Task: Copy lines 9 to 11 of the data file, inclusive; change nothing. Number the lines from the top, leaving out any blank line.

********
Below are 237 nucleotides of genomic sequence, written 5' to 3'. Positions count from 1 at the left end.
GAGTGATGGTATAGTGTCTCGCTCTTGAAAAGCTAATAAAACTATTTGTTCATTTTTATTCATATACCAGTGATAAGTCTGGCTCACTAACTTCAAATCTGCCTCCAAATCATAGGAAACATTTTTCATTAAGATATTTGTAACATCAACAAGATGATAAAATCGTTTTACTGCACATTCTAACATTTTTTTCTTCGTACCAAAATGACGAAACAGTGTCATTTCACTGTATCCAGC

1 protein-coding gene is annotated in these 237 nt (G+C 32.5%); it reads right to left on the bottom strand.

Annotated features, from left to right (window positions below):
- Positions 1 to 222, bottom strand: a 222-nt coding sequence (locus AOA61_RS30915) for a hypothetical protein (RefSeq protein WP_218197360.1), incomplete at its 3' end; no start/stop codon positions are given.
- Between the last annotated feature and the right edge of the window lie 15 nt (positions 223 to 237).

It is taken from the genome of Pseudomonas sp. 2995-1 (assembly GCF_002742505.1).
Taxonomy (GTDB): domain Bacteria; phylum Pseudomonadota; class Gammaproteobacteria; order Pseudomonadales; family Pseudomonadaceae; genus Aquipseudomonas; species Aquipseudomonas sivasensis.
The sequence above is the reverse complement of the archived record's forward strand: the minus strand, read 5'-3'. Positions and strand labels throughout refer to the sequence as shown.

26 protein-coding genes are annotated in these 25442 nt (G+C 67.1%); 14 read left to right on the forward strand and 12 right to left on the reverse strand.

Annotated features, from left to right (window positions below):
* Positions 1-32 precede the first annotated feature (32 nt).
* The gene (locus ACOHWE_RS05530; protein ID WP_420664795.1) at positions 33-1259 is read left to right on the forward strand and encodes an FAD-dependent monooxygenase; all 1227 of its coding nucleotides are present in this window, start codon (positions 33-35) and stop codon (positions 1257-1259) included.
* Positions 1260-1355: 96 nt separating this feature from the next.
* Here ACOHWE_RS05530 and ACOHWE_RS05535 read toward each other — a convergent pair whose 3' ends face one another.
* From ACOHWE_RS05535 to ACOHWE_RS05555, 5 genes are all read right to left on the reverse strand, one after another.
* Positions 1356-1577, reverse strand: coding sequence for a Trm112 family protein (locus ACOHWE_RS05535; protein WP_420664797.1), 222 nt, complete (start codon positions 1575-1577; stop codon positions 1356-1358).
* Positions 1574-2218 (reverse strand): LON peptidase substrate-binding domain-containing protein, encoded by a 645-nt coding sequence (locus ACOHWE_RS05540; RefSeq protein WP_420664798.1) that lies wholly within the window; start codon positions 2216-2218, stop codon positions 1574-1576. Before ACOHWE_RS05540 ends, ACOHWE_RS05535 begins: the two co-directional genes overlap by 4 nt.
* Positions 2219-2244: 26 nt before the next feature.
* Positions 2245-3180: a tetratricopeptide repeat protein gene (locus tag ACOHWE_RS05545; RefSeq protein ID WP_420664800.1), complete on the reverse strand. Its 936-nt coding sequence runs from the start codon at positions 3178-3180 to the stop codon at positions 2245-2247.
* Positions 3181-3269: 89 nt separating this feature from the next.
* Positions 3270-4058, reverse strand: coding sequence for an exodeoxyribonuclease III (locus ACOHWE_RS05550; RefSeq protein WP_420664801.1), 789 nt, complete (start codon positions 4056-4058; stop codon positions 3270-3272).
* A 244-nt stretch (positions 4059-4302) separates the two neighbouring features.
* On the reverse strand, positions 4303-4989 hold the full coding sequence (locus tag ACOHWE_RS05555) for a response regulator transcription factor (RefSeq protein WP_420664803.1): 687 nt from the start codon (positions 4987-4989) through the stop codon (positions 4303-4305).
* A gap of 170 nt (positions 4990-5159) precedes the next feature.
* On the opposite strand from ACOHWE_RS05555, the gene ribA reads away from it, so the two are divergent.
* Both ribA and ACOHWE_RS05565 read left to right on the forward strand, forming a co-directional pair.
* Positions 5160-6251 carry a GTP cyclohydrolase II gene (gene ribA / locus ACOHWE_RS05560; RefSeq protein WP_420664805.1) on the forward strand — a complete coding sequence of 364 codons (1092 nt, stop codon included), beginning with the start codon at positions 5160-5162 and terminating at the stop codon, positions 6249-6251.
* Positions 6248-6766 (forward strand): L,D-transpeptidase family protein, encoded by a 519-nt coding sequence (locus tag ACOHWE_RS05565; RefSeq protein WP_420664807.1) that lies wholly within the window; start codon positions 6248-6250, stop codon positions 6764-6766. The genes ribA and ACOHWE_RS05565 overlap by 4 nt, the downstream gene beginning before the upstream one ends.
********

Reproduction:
The sequence above is the reverse complement of the archived record's forward strand: the minus strand, read 5'-3'. Positions and strand labels throughout refer to the sequence as shown.

26 protein-coding genes are annotated in these 25442 nt (G+C 67.1%); 14 read left to right on the forward strand and 12 right to left on the reverse strand.

Annotated features, from left to right (window positions below):